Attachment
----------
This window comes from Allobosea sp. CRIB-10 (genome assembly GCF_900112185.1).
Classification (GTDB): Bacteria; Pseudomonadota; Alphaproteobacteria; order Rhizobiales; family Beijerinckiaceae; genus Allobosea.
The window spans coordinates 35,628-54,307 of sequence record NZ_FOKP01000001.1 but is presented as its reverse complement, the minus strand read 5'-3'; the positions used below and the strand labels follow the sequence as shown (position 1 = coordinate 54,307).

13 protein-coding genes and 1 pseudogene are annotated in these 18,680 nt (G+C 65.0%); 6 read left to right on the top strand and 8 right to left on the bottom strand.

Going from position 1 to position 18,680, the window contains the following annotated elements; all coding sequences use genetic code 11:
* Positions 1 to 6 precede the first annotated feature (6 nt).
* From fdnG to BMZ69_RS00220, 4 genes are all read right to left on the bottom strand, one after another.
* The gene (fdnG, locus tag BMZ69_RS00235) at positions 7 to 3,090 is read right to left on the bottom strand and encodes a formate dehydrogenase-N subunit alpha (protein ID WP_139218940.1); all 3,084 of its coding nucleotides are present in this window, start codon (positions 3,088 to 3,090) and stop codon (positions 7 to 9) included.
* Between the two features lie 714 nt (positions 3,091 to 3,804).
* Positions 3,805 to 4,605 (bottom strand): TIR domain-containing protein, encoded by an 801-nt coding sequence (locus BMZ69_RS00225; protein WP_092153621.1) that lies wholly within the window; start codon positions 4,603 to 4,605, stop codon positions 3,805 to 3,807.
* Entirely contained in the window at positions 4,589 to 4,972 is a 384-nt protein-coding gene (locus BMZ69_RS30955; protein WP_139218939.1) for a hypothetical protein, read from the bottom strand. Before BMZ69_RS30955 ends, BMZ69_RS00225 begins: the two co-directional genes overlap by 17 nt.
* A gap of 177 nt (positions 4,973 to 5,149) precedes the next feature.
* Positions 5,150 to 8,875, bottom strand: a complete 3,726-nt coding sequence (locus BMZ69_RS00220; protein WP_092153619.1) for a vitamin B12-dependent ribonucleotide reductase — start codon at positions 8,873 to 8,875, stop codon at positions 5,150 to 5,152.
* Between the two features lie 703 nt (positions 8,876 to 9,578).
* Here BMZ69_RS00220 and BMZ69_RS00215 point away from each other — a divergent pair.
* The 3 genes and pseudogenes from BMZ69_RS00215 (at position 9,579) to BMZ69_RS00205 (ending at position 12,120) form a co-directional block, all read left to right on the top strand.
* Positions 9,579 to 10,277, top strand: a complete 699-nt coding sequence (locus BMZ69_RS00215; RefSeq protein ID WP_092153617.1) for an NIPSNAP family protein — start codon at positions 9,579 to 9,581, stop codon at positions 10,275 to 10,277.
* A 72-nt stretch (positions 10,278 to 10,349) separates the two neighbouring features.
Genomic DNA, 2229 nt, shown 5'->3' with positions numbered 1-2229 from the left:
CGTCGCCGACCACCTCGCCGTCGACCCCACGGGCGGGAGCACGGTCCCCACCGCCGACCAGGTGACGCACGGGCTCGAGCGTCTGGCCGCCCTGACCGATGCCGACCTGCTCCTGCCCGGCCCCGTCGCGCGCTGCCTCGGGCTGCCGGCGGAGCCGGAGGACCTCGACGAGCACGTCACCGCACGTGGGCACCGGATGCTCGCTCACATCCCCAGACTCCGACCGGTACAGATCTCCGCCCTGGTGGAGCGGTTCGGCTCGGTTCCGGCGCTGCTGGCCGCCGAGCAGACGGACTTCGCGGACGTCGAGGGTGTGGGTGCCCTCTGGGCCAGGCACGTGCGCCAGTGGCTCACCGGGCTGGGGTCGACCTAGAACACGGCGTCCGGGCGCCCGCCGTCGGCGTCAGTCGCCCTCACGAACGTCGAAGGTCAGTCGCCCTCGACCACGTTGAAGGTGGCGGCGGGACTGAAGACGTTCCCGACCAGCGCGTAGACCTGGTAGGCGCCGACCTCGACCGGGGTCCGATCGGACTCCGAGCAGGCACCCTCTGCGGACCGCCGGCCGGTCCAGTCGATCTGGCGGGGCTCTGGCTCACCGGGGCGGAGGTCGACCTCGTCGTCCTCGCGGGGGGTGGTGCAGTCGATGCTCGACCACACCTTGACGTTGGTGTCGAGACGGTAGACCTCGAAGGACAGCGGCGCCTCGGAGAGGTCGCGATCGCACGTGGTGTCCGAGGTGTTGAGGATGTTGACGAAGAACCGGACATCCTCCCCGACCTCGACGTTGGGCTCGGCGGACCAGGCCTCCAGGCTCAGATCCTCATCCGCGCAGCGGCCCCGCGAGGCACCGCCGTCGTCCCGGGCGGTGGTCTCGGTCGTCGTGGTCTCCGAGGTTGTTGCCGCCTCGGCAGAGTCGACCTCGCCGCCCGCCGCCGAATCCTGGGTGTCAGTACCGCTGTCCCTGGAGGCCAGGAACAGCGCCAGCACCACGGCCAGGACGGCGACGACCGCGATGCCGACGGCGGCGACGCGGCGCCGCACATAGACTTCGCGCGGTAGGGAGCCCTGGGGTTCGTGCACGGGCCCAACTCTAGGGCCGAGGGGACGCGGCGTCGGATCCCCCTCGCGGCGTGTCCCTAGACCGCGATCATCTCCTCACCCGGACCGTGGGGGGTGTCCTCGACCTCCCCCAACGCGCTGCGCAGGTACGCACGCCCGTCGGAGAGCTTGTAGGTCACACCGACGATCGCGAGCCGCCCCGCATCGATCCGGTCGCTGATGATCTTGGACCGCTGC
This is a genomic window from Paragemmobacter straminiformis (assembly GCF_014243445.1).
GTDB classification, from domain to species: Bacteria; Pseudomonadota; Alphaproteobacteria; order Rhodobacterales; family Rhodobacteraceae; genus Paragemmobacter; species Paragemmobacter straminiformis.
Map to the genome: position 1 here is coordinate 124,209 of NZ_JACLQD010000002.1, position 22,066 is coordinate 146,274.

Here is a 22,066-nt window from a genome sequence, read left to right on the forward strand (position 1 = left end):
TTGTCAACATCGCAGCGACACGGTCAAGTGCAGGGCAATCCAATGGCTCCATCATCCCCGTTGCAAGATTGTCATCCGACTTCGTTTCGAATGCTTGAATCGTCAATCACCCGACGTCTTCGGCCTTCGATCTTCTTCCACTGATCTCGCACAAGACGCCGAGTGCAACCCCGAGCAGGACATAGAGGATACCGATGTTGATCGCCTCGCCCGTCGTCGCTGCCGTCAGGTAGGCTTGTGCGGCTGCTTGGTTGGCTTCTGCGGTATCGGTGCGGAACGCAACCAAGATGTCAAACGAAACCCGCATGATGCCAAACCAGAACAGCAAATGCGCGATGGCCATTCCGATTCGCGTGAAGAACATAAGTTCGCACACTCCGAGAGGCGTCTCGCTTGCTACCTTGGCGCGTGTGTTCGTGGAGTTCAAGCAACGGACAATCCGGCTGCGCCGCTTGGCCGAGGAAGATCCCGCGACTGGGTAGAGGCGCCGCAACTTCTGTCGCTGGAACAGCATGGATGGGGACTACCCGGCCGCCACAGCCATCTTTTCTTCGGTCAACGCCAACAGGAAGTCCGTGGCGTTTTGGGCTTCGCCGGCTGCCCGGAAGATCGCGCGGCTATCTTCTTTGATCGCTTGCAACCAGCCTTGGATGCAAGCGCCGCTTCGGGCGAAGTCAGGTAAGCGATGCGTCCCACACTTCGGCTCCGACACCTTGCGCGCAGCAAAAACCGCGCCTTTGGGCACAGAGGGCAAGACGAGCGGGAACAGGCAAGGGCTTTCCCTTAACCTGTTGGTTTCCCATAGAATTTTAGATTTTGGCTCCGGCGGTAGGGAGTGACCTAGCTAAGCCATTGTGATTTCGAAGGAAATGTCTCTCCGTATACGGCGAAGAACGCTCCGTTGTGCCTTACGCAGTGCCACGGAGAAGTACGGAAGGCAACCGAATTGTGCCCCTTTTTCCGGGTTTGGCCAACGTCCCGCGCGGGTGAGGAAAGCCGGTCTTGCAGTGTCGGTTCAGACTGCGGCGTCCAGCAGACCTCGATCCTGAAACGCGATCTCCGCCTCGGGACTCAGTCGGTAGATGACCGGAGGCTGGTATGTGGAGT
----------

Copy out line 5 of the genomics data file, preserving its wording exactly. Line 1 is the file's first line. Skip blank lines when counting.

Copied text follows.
Going from position 1 to position 18,680, the window contains the following annotated elements; all coding sequences use genetic code 11: